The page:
Given the complex dimensions of religiosity then, how should the Marxist respond to the question of religion in the 21st century? Well, certainly not by replicating the sneering derision of obnoxious writers such as Richard Dawkins; his book ‘The God Delusion’ may be an international bestseller, but it’s a safe bet he has won few believers over to the atheist cause with his jeering, condescending rhetoric. Ironically, in fact, Dawkins preaches almost exclusively to the already-converted. It’s hardly surprising that this should be the case either; his total failure to understand the origins of religion or the comfort that worshippers find in belief leaves him unable to connect with people of faith. Furthermore, his tendency to understand religion in a purely abstract sense at times leads him to conclusions which are just as nonsensical as the idea that God created the world in six days. Take his statement in The Telegraph from October 8th 2006, in which he claimed that “It is not an exaggeration to say that the Troubles in Northern Ireland would disappear in a generation if segregated schooling were abolished”. It should be clear to anyone that the sectarian divisions in Ireland, rooted as they are in the experiences of imperialism, oppression and poverty, could never be solved by small scale administrative changes alone. And yet Dawkins’ supposedly ‘scientific’ analysis, removed as it is from socio-economic reality and from the weight of human history, fails totally to get to grips with the real issues.

Seldom do we win anyone over to our ideas when we fail to engage sensitively and fraternally with their experiences and troubles. This is why, contrary to popular opinion never call for the forced abolition or suppression of religion, though of course we would reject that idea that faith of any kind has a legitimate role to play within the state apparatus itself. This was recognised by Lenin, one of the key leaders of the Russian Revolution, who rightly condemned the “pseudo-revolutionary idea that religion should be prohibited in socialist society”, recognising that this would only lead to a diversion from “the urgent tasks of the class and revolutionary struggle to the most superficial and false bourgeois anti-clericalism.” Sadly this was not the same approach taken by Stalin, who visited terrible oppression on religious groups, recognising that they represented a potential ideological alternative to his vicious and bureaucratic regime. The fate of the church wasn’t unique of course; Stalin’s monstrous regime opposed the free exchange of all ideas, not just religious ones.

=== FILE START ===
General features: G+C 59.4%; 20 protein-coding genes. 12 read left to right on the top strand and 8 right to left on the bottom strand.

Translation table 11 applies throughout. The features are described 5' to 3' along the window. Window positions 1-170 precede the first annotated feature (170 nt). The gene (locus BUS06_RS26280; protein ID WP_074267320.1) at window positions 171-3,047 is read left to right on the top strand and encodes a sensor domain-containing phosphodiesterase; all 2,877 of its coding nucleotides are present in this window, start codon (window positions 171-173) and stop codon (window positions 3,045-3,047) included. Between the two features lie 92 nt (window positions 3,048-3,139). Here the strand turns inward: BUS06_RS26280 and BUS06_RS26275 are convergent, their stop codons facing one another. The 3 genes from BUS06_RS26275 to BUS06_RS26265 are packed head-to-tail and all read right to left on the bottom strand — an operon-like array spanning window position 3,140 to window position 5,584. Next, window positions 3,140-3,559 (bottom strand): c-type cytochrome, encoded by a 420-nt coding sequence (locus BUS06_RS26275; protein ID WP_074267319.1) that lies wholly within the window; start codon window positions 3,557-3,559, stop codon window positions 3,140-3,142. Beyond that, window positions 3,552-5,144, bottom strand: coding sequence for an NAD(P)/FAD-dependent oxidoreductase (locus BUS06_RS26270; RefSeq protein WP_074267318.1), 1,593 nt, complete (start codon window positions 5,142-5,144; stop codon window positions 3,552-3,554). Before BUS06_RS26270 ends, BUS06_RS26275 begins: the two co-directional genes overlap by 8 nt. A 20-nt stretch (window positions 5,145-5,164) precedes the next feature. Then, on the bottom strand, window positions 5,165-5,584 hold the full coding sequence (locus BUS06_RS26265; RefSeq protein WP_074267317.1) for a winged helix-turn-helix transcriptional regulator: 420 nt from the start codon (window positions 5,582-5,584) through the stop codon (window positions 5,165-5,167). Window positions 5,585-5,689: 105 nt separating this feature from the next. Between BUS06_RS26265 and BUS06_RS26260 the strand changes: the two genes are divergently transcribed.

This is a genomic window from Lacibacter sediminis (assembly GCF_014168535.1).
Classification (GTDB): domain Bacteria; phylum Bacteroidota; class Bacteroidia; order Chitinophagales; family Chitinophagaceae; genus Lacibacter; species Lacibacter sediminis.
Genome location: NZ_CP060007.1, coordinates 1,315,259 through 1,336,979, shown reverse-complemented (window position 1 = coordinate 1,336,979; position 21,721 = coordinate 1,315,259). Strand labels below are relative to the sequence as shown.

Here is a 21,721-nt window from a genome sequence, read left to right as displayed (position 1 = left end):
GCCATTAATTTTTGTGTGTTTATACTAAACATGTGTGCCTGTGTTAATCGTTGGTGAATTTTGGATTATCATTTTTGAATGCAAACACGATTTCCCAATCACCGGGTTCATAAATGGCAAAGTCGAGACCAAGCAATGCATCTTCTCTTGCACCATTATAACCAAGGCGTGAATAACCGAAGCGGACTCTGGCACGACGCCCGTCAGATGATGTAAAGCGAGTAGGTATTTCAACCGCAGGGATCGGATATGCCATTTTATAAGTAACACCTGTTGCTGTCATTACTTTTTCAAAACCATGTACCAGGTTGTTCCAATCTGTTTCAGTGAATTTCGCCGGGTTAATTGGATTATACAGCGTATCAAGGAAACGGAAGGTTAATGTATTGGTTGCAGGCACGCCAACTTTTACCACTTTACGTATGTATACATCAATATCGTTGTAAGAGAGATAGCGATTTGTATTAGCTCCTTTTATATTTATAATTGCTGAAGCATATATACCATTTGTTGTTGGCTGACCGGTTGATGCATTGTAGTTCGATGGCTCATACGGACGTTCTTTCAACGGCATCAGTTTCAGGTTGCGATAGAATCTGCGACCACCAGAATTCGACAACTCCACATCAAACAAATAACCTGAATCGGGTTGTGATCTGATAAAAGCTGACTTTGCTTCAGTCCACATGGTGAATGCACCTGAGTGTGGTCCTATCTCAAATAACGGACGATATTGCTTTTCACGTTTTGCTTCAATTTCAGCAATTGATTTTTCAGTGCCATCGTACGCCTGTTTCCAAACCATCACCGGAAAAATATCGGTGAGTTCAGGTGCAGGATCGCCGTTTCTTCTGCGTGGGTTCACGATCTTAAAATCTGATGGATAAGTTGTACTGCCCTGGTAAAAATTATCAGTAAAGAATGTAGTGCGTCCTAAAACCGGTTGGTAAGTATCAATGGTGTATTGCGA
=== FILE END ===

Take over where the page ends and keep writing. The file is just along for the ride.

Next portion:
So how should the Marxist left deal with the question of religion? First and foremost, our task is to defend the right of all people to believe or not believe as they see fit – in the words of Lenin, “Everyone must be absolutely free to profess whatever religion he (or she!) likes, or to profess no religion”. The only way religion will decline is with advances in social development; not through the insistent ‘rationality’ of wealthy intellectuals. The human obsession with the afterlife is as old as humanity itself, and in the final analysis only by uniting workers of all religions and none to create a better world in this life can we expunge that.
Written by Sam Morecroft

 

Bibliography/Further Reading:
‘A Contribution to the Critique of Hegel’s Philosophy of Right’ – K. Marx

The Attitude of the Workers’ Party to Religion’ – V.I. Lenin

‘Socialism and Religion’ – V.I.Lenin